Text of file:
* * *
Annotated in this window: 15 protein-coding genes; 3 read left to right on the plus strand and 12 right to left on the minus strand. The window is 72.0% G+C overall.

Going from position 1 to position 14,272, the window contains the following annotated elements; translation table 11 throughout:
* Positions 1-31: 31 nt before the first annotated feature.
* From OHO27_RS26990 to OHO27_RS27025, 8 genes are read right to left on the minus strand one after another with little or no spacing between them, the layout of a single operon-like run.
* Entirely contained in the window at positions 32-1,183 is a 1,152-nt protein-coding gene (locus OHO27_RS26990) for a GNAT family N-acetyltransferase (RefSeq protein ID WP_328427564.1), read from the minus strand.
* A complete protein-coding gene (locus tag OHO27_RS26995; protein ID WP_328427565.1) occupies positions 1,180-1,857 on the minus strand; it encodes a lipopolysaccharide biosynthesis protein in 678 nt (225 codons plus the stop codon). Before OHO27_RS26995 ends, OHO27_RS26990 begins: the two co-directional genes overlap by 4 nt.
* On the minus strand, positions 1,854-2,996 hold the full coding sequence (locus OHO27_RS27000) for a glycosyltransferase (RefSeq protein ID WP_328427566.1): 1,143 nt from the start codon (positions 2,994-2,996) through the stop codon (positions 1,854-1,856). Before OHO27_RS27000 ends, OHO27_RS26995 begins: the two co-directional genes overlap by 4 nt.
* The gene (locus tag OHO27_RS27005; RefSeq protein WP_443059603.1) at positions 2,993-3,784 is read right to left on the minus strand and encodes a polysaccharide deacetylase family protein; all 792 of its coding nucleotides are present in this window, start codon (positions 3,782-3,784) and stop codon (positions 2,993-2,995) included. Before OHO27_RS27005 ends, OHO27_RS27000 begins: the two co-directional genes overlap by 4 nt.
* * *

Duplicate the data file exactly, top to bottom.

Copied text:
Annotated in this window: 15 protein-coding genes; 3 read left to right on the plus strand and 12 right to left on the minus strand. The window is 72.0% G+C overall.

Going from position 1 to position 14,272, the window contains the following annotated elements; translation table 11 throughout:
* Positions 1-31: 31 nt before the first annotated feature.
* From OHO27_RS26990 to OHO27_RS27025, 8 genes are read right to left on the minus strand one after another with little or no spacing between them, the layout of a single operon-like run.
* Entirely contained in the window at positions 32-1,183 is a 1,152-nt protein-coding gene (locus OHO27_RS26990) for a GNAT family N-acetyltransferase (RefSeq protein ID WP_328427564.1), read from the minus strand.
* A complete protein-coding gene (locus tag OHO27_RS26995; protein ID WP_328427565.1) occupies positions 1,180-1,857 on the minus strand; it encodes a lipopolysaccharide biosynthesis protein in 678 nt (225 codons plus the stop codon). Before OHO27_RS26995 ends, OHO27_RS26990 begins: the two co-directional genes overlap by 4 nt.
* On the minus strand, positions 1,854-2,996 hold the full coding sequence (locus OHO27_RS27000) for a glycosyltransferase (RefSeq protein ID WP_328427566.1): 1,143 nt from the start codon (positions 2,994-2,996) through the stop codon (positions 1,854-1,856). Before OHO27_RS27000 ends, OHO27_RS26995 begins: the two co-directional genes overlap by 4 nt.
* The gene (locus tag OHO27_RS27005; RefSeq protein WP_443059603.1) at positions 2,993-3,784 is read right to left on the minus strand and encodes a polysaccharide deacetylase family protein; all 792 of its coding nucleotides are present in this window, start codon (positions 3,782-3,784) and stop codon (positions 2,993-2,995) included. Before OHO27_RS27005 ends, OHO27_RS27000 begins: the two co-directional genes overlap by 4 nt.